The snails coordinate the number of times the gongs are struck, but the actual act of striking is controlled by racks, levers and cams that pivot the spring-loaded hammers. The entire sequence of events is something to behold, but many repeater watches have solid case backs to enhance acoustics, though the magic of modern watchmaking and materials science has seen the introduction of glass case backs that allow the owner to observe the performance, which is entirely ironic, given the raison d’être of the repeater in the first place.

Repeaters occupy a special place in the hearts of watch enthusiasts and, despite the obsolescence of this complication, it has enjoyed a bit of a renaissance of late, giving those of us living in a bright world a chance to still “hear the time.” Here are five of of our favorite modern repeaters.

A. Lange & Söhne Zeitwerk Minute Repeater


In an ironic mashup of German repeater history, the Zeitwerk Minute Repeater pays tribute to Dresden’s Semper Opera House clock, which aimed to keep people from disrupting performances with their repeaters (akin to cell phones in movie theaters today). The large digital time display is directly inspired by that clock built by Johann Gutkaes, the mentor to Lange’s namesake founder, in 1841. Meanwhile, the chiming watch is actually a “decimal” repeater, meaning it chimes the 10-minute intervals instead of the quarter hours as part of its sequence, showing how the German masters always do things just a little bit differently.

Audemars Piguet Millenary Minute Repeater


One would be remiss to not include an Audemars Piguet in any discussion of repeater watches. After all, AP was the undisputed master of the chiming watch in the 19th century, building the mechanisms not only for its own timepieces but also for those of many other brands, including A. Lange & Söhne. The Millenary, unlike the geometric shape of AP’s more famous Royal Oak collection, is oval and whimsical and its open-worked dial reveals the workings of the double balance spring and the curved blue gongs that perform the watch’s pièce de résistance.

Patek Philippe 5078R Minute Repeater


Legend has it that former Patek CEO Philippe Stern never let a repeater leave the manufacture until he personally listened to its chiming in the quiet of his office. Now that he’s passed the reigns over to his son, Thierry, the tradition continues. The Sterns must have good ears because Patek repeaters are some of the sweetest sounding in the business. The simple form of the 5078R (the “R” is for red gold), with its spare white enamel dial and Roman numerals does nothing to distract from its aural perfection, tempting its owner to make it chime again and again.

Hublot Big Bang Alarm Repeater


Hublot is known better for its gargantuan sports watches and celebrity endorsers than for its delicate complications, and that’s too bad, because behind the bluster the brand makes some truly innovative watches. Traditionally, repeaters are made from precious metals that give them the warmest acoustics. Hublot turns that logic on its head with the Big Bang Alarm Repeater, which is housed in a titanium and ceramic case, somehow coaxing a lovely sound from those high-tech materials. The watch is also notable for its addition of another sonic element, an alarm, to the already complicated repeater.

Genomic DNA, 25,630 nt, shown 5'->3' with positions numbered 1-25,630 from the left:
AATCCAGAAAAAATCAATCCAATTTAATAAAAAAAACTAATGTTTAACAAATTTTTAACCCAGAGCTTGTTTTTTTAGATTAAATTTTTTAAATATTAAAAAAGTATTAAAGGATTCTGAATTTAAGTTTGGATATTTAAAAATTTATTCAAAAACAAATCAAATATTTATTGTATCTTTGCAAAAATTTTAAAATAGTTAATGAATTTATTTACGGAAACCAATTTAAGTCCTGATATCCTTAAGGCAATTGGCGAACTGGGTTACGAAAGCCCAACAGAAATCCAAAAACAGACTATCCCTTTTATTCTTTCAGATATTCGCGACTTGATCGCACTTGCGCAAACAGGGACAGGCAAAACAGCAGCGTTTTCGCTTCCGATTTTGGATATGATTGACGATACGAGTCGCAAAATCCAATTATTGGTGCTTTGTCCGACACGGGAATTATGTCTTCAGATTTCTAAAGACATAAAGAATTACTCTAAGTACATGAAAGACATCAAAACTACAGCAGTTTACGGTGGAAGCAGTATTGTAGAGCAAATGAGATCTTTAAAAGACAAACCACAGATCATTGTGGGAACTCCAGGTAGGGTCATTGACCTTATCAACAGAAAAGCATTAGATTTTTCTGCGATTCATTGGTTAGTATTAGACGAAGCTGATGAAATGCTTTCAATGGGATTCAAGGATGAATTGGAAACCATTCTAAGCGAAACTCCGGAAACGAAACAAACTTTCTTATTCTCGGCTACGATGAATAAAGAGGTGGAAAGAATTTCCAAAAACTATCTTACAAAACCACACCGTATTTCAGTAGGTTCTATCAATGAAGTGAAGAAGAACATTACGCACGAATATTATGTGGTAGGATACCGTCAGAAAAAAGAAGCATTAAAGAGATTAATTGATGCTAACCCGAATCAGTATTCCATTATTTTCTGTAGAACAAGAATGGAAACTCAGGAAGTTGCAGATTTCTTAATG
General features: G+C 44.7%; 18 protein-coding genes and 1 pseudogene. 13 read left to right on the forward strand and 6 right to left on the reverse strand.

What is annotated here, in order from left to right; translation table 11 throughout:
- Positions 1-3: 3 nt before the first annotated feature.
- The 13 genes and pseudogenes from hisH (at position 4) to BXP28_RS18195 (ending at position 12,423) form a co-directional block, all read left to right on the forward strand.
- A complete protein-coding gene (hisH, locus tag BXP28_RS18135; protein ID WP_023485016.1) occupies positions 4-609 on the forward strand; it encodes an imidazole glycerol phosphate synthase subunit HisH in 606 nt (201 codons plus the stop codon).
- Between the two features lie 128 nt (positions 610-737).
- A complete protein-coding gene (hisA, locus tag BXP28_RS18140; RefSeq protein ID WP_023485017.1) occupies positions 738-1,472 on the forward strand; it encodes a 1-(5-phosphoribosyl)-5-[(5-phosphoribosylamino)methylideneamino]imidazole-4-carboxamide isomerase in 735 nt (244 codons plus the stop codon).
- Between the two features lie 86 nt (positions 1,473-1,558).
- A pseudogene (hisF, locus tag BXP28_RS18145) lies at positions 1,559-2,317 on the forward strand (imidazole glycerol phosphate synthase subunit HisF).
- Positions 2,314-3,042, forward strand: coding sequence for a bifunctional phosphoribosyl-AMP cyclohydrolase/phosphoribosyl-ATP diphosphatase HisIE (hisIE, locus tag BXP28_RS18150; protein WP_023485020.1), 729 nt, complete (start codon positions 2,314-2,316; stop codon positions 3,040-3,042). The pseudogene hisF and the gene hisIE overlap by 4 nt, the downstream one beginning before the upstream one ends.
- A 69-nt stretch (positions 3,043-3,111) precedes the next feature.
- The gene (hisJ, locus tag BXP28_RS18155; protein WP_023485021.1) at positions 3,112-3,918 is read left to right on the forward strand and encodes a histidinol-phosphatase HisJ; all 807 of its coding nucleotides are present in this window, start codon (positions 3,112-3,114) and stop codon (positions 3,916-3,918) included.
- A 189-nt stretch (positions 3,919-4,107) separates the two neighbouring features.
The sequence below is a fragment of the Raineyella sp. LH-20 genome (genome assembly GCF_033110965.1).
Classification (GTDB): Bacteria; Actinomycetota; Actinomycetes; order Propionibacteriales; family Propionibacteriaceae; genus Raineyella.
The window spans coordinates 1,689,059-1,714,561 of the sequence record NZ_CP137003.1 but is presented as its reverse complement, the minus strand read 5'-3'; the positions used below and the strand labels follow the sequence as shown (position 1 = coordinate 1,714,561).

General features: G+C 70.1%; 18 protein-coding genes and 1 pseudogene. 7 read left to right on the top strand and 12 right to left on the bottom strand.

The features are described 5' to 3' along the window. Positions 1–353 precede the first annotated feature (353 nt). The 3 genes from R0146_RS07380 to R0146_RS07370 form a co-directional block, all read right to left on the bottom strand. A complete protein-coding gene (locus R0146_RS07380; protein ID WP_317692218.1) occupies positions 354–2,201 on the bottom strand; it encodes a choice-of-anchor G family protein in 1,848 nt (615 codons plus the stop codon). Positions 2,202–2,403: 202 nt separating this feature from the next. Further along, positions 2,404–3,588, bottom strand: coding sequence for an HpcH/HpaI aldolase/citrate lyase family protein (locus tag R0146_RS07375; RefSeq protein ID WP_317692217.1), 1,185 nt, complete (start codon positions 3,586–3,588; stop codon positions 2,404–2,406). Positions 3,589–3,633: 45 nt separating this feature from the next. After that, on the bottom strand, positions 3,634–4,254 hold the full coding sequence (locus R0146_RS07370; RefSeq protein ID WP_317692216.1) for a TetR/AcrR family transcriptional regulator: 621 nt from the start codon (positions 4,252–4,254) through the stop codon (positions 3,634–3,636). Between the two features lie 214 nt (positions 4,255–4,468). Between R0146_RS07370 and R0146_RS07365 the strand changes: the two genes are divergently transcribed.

Jaquet Droz Bird Repeater


In the 1700s, the Swiss watchmaker Jaquet Droz was well known for his mechanical automata, such as a small figure that could write a name, or a crawling caterpillar. The Bird Repeater carries on that tradition, on the wrist, with a stunning visual element to accompany the chiming of the time. The dial, which is hand-painted and engraved mother of pearl, features two three-dimensional birds that, when the repeater chimes, bend over to tend to the chicks and flutter a wing, while the egg in the nest cracks open to reveal a hatchling. If this display ceases to mesmerize, the incredibly complex movement that drives all of this is visible at the back.

Credor Spring Drive Minute Repeater


If you’ve never heard of Credor, you’re forgiven. The brand is at the highest end of the Seiko family of watches, bearing zero resemblance to that $100 dive watch you found on eBay. The Spring Drive Minute Repeater is pure artistry from the Japanese tradition of metalworking. The gongs for the repeater are made of Myochi steel, the same used for the wind chimes found in temples across Japan, and provide a sound clarity that rivals, or exceeds, the best from Switzerland. The Spring Drive movement, which turns mechanical power into electrical impulse for timekeeping, is also completely silent, so that it doesn’t interfere with the purity of the repeater chiming. All this artistry comes at a cost. Only a handful are made each year and sell for $400,000.

Editors Note: Featured in the film and photo above is a hunter cased 18K pink gold minute repeating pocket watch with chronograph from Audemars Piguet featuring a 19 ligne movement made in 1888. A special thanks to AP for letting us get our (sometimes clumsy) hands on this piece of history.

Jason Heaton

Only wears mechanical watches, drives an adequately patina’d Alfa Romeo Spider right up until the snow flies, and always keeps an open bottle of single malt close at hand.